From the smell of flowers to the taste of wine, our perception is strongly influenced by prior knowledge and expectations, a cognitive process known as top-down control. In a University of California, San Diego School of Medicine study a research team led by Takaki Komiyama, PhD, assistant professor of neurosciences and neurobiology, reports that in mouse models, the brain significantly changed its visual cortex operation modes by implementing top-down processes during learning.

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July 16, 2015: Trapped Light Orbits Within an Intriguing Material

Light becomes trapped as it orbits within tiny granules of a crystalline material that has increasingly intrigued physicists, a team led by University of California, San Diego, physics professor Michael Fogler has found. Hexagonal boron nitride, stacked layers of boron and nitrogen atoms arranged in a hexagonal lattice, has recently been found to bend electromagnetic energy in unusual and potentially useful ways.

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July 16, 2015: Mosquitoes Use Smell to See Their Hosts

On summer evenings, we try our best to avoid mosquito bites by dousing our skin with bug repellents and lighting citronella candles. These efforts may keep the mosquitoes at bay for a while, but no solution is perfect because the pests have evolved to use a triple threat of visual, olfactory, and thermal cues to home in on their human targets, a new Caltech study suggests.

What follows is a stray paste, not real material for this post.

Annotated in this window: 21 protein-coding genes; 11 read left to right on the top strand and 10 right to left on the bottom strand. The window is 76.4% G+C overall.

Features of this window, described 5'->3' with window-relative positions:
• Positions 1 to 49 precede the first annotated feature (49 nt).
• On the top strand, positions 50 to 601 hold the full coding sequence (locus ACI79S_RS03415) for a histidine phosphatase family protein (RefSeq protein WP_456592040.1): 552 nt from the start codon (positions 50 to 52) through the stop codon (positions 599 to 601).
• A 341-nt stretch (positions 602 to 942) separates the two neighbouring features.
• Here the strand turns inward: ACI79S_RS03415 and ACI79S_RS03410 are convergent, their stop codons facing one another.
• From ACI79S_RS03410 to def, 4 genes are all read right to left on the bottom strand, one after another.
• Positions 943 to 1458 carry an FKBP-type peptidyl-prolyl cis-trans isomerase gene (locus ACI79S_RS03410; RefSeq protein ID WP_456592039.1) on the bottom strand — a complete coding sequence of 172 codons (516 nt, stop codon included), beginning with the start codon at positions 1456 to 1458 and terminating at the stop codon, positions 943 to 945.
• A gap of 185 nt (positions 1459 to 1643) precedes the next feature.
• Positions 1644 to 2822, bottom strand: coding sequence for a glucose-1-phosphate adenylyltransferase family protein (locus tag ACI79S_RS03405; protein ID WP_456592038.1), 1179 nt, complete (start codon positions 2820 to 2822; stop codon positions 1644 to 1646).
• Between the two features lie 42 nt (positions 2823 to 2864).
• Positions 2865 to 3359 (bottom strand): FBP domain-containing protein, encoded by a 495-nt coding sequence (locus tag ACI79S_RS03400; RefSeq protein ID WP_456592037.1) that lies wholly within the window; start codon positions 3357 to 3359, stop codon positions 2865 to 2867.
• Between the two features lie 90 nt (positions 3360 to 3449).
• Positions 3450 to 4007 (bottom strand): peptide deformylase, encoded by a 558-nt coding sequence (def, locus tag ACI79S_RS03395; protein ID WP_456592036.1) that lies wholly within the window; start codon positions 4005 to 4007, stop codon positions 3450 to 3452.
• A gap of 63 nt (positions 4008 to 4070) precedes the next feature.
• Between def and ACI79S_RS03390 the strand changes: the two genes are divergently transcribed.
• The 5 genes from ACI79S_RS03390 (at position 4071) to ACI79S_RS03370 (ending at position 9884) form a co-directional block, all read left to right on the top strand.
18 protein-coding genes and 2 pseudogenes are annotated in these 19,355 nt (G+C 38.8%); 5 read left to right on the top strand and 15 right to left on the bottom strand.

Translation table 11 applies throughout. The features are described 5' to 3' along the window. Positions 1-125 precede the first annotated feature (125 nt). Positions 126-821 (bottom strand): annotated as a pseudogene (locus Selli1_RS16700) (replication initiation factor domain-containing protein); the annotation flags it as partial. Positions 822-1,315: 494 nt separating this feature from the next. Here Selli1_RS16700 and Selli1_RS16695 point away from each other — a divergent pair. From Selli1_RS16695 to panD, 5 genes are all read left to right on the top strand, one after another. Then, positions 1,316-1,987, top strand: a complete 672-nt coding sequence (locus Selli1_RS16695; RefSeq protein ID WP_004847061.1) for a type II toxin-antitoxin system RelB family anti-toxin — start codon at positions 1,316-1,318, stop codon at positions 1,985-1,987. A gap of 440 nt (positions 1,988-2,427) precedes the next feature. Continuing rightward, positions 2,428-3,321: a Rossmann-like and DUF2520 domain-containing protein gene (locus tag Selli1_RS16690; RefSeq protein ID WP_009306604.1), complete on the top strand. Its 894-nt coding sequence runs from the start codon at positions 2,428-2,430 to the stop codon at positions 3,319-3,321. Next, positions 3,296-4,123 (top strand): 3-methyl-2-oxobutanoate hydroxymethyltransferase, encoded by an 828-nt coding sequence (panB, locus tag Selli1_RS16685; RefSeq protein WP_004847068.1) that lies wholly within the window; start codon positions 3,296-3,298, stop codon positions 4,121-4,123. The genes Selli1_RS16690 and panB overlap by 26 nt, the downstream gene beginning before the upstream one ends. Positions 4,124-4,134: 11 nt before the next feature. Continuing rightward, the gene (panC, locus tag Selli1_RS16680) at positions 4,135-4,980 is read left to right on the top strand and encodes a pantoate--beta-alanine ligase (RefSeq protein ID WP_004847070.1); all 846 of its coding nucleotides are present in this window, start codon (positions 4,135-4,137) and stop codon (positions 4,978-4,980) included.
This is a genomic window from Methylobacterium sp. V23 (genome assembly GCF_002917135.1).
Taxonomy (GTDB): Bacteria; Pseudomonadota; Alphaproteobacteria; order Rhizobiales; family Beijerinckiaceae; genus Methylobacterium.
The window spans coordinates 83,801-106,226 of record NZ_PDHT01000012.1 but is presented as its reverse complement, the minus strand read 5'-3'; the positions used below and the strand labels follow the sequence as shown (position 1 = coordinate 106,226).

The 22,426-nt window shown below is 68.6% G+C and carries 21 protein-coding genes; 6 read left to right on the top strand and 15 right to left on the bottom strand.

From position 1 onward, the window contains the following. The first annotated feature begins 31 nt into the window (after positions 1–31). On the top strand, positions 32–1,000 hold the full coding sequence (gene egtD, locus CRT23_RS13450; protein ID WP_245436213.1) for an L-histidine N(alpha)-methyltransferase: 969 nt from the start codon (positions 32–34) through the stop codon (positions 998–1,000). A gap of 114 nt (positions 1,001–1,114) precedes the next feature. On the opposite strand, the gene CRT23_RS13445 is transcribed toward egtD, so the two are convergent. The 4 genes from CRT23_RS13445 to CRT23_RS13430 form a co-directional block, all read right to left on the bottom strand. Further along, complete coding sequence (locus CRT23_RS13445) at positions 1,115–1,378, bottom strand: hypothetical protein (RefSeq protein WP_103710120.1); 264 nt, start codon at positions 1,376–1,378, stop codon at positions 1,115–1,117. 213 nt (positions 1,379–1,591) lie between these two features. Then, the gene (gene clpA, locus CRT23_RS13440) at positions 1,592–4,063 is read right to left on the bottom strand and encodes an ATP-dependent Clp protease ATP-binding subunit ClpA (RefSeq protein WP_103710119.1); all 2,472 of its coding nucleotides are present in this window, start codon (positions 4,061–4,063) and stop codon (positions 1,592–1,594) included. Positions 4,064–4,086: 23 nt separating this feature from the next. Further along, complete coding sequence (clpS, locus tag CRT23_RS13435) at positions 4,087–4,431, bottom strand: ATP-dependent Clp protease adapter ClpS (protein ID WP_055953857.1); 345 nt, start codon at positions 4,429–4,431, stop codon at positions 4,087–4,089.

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July 19, 2015: New Biomarker Identified in Women with Mental Illness

Psychiatric disorders can be difficult to diagnose because clinicians must rely upon interpreted clues, such as a patient’s behaviors and feelings. For the first time, researchers at University of California, San Diego School of Medicine report identifying a biological marker: the over-production of specific genes that could be a diagnostic indicator of mental illness in female psychiatric patients.

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July 16, 2015: Brain-based algorithms make for better networks